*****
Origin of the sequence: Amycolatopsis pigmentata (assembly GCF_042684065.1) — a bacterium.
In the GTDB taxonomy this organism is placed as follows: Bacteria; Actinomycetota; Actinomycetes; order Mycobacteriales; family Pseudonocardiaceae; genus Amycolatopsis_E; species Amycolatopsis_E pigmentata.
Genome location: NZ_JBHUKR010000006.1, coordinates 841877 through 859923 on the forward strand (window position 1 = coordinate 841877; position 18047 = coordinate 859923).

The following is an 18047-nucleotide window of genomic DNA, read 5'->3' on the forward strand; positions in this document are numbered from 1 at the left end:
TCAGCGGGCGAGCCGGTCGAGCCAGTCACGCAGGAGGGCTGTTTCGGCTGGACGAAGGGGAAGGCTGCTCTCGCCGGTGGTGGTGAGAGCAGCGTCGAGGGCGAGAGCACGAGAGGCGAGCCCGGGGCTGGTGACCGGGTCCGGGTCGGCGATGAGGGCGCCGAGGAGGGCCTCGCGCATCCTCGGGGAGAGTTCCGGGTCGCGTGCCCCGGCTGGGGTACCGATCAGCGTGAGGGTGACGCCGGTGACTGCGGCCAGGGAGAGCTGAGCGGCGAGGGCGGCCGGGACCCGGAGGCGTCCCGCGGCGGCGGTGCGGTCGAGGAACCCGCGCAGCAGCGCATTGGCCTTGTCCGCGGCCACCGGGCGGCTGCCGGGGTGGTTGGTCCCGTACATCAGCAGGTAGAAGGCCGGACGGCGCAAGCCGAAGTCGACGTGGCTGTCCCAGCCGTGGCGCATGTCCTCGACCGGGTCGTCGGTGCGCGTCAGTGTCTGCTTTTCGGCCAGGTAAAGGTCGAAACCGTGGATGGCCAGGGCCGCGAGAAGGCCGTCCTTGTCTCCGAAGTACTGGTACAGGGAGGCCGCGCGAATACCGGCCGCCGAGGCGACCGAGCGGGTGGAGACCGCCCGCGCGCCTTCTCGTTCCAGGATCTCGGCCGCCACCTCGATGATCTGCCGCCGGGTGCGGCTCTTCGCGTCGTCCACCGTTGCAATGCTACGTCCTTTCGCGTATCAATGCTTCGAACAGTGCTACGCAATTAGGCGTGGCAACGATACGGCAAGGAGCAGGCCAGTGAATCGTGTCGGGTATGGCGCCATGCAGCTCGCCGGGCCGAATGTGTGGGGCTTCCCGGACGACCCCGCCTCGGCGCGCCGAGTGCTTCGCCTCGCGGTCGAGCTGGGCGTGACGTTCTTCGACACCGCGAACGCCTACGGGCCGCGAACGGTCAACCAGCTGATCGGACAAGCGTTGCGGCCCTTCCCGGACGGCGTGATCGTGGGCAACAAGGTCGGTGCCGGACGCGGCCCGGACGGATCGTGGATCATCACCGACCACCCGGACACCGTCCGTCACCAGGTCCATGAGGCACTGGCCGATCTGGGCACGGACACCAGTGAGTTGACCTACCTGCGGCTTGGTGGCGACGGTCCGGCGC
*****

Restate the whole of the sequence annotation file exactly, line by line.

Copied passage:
Origin of the sequence: Amycolatopsis pigmentata (assembly GCF_042684065.1) — a bacterium.
In the GTDB taxonomy this organism is placed as follows: Bacteria; Actinomycetota; Actinomycetes; order Mycobacteriales; family Pseudonocardiaceae; genus Amycolatopsis_E; species Amycolatopsis_E pigmentata.
Genome location: NZ_JBHUKR010000006.1, coordinates 841877 through 859923 on the forward strand (window position 1 = coordinate 841877; position 18047 = coordinate 859923).

The following is an 18047-nucleotide window of genomic DNA, read 5'->3' on the forward strand; positions in this document are numbered from 1 at the left end:
TCAGCGGGCGAGCCGGTCGAGCCAGTCACGCAGGAGGGCTGTTTCGGCTGGACGAAGGGGAAGGCTGCTCTCGCCGGTGGTGGTGAGAGCAGCGTCGAGGGCGAGAGCACGAGAGGCGAGCCCGGGGCTGGTGACCGGGTCCGGGTCGGCGATGAGGGCGCCGAGGAGGGCCTCGCGCATCCTCGGGGAGAGTTCCGGGTCGCGTGCCCCGGCTGGGGTACCGATCAGCGTGAGGGTGACGCCGGTGACTGCGGCCAGGGAGAGCTGAGCGGCGAGGGCGGCCGGGACCCGGAGGCGTCCCGCGGCGGCGGTGCGGTCGAGGAACCCGCGCAGCAGCGCATTGGCCTTGTCCGCGGCCACCGGGCGGCTGCCGGGGTGGTTGGTCCCGTACATCAGCAGGTAGAAGGCCGGACGGCGCAAGCCGAAGTCGACGTGGCTGTCCCAGCCGTGGCGCATGTCCTCGACCGGGTCGTCGGTGCGCGTCAGTGTCTGCTTTTCGGCCAGGTAAAGGTCGAAACCGTGGATGGCCAGGGCCGCGAGAAGGCCGTCCTTGTCTCCGAAGTACTGGTACAGGGAGGCCGCGCGAATACCGGCCGCCGAGGCGACCGAGCGGGTGGAGACCGCCCGCGCGCCTTCTCGTTCCAGGATCTCGGCCGCCACCTCGATGATCTGCCGCCGGGTGCGGCTCTTCGCGTCGTCCACCGTTGCAATGCTACGTCCTTTCGCGTATCAATGCTTCGAACAGTGCTACGCAATTAGGCGTGGCAACGATACGGCAAGGAGCAGGCCAGTGAATCGTGTCGGGTATGGCGCCATGCAGCTCGCCGGGCCGAATGTGTGGGGCTTCCCGGACGACCCCGCCTCGGCGCGCCGAGTGCTTCGCCTCGCGGTCGAGCTGGGCGTGACGTTCTTCGACACCGCGAACGCCTACGGGCCGCGAACGGTCAACCAGCTGATCGGACAAGCGTTGCGGCCCTTCCCGGACGGCGTGATCGTGGGCAACAAGGTCGGTGCCGGACGCGGCCCGGACGGATCGTGGATCATCACCGACCACCCGGACACCGTCCGTCACCAGGTCCATGAGGCACTGGCCGATCTGGGCACGGACACCAGTGAGTTGACCTACCTGCGGCTTGGTGGCGACGGTCCGGCGC